Sunday, March 06, 2011

More Fossils In Meteorites

Fossils of Cyanobacteria in CI1 Carbonaceous Meteorites. 2011. Richard B. Hoover. Journal of Cosmology 13

A NASA scientist has discovered evidence of microfossils similar to Cyanobacteria, in freshly fractured slices of the interior surfaces of the Alais, Ivuna, and Orgueil CI1 carbonaceous meteorites.

Based on Field Emission Scanning Electron Microscopy (FESEM) and other measures, Dr. Hoover has concluded they are indigenous to these meteors and are similar to trichomic cyanobacteria and other trichomic prokaryotes such as filamentous sulfur bacteria.

He concludes these fossilized bacteria are not Earthly contaminants but are the fossilized remains of living organisms which lived in the parent bodies of these meteors, e.g. comets, moons, and other astral bodies. The implications are that life is everywhere, and that life on Earth may have come from other planets. link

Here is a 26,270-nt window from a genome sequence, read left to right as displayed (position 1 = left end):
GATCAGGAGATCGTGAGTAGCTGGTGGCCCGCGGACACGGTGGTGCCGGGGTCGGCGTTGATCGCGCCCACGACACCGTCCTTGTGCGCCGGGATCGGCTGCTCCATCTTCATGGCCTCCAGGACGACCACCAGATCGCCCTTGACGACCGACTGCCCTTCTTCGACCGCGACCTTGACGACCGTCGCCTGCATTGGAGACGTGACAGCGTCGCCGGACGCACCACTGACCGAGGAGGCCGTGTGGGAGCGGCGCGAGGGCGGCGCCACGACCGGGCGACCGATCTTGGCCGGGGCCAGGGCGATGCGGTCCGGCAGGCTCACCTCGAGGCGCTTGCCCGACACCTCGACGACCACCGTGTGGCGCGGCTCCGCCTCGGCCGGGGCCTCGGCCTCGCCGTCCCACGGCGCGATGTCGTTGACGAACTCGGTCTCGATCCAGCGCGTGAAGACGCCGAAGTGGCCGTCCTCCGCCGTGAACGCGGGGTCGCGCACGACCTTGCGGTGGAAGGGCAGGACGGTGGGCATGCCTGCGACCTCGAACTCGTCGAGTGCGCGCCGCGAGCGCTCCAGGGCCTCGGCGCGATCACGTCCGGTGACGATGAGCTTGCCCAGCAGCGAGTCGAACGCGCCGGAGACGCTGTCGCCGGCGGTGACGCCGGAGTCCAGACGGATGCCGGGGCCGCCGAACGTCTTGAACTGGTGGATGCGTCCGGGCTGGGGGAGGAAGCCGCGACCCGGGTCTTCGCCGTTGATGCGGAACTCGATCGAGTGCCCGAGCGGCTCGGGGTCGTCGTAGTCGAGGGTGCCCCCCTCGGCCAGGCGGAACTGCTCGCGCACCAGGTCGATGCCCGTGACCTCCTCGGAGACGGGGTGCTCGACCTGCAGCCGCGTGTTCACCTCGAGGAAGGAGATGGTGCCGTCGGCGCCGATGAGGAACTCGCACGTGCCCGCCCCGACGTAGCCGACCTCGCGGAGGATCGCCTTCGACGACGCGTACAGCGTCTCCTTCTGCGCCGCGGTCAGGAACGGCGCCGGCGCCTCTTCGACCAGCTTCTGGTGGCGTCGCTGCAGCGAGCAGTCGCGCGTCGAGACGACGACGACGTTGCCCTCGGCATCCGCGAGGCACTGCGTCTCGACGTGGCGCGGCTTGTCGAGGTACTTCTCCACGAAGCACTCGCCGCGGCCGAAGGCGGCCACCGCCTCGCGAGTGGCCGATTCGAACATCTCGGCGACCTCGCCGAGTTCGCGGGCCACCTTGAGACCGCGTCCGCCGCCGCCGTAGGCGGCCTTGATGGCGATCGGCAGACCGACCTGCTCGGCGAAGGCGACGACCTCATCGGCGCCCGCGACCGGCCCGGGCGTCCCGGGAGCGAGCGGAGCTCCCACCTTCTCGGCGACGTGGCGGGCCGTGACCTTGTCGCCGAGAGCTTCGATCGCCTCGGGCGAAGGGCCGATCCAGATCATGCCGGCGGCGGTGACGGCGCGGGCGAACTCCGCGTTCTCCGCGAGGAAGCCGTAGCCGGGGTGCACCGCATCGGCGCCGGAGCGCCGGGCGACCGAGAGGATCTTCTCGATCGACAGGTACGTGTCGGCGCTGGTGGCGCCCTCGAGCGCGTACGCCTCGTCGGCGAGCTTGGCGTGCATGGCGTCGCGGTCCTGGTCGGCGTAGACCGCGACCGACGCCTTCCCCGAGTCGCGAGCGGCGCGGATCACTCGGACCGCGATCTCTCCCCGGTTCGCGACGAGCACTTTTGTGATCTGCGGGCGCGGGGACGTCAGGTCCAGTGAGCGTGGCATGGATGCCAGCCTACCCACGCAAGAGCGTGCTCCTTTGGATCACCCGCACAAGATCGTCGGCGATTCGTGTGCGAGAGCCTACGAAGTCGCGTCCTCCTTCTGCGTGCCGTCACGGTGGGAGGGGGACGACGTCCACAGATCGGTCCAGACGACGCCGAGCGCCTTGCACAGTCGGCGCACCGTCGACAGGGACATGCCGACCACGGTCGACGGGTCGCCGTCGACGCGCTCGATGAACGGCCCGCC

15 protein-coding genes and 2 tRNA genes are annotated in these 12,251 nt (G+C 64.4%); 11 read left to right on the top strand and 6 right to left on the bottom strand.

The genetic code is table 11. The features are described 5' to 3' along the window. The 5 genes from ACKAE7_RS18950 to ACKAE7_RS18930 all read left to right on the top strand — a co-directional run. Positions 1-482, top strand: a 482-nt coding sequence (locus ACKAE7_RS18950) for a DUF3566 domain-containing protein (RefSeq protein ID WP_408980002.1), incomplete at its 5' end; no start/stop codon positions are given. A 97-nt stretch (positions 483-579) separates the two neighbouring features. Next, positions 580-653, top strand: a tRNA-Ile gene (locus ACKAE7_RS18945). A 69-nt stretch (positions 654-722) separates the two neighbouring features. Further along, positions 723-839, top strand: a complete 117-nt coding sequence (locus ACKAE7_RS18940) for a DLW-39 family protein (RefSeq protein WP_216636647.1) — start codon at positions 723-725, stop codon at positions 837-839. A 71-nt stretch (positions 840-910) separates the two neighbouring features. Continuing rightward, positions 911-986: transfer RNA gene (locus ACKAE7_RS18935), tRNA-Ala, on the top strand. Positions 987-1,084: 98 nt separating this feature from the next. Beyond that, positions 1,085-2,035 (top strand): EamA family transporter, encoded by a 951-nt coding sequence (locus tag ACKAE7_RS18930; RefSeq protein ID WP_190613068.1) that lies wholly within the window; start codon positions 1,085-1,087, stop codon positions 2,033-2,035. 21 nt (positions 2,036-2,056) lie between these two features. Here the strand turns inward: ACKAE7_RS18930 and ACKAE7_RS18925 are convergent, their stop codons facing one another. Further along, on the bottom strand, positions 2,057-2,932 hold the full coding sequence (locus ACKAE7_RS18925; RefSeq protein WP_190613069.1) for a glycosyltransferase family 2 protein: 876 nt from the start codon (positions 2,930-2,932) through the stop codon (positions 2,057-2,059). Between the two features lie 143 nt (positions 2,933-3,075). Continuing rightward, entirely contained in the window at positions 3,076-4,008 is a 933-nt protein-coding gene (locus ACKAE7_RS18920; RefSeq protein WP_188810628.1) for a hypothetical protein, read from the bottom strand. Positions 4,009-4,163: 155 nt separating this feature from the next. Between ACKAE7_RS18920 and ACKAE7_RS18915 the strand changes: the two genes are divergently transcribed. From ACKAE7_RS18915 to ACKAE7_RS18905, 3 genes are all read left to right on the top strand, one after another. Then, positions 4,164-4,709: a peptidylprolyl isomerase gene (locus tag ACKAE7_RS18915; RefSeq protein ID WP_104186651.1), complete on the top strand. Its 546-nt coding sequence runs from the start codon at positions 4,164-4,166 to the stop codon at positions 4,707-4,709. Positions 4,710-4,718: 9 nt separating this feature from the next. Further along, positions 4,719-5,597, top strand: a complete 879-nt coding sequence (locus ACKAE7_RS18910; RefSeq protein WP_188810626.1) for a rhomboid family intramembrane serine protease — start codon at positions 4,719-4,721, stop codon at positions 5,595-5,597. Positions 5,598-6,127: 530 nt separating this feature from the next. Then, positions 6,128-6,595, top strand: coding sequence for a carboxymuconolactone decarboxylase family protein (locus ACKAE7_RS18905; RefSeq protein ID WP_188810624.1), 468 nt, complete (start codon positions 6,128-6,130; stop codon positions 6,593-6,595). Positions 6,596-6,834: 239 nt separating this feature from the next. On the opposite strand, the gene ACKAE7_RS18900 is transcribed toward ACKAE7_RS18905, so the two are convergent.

It's hard to say if this on-line journal can be taken seriously given its cheesy web site covered with ads. Even the link in the title of this paper (not the link I've given you) takes you to!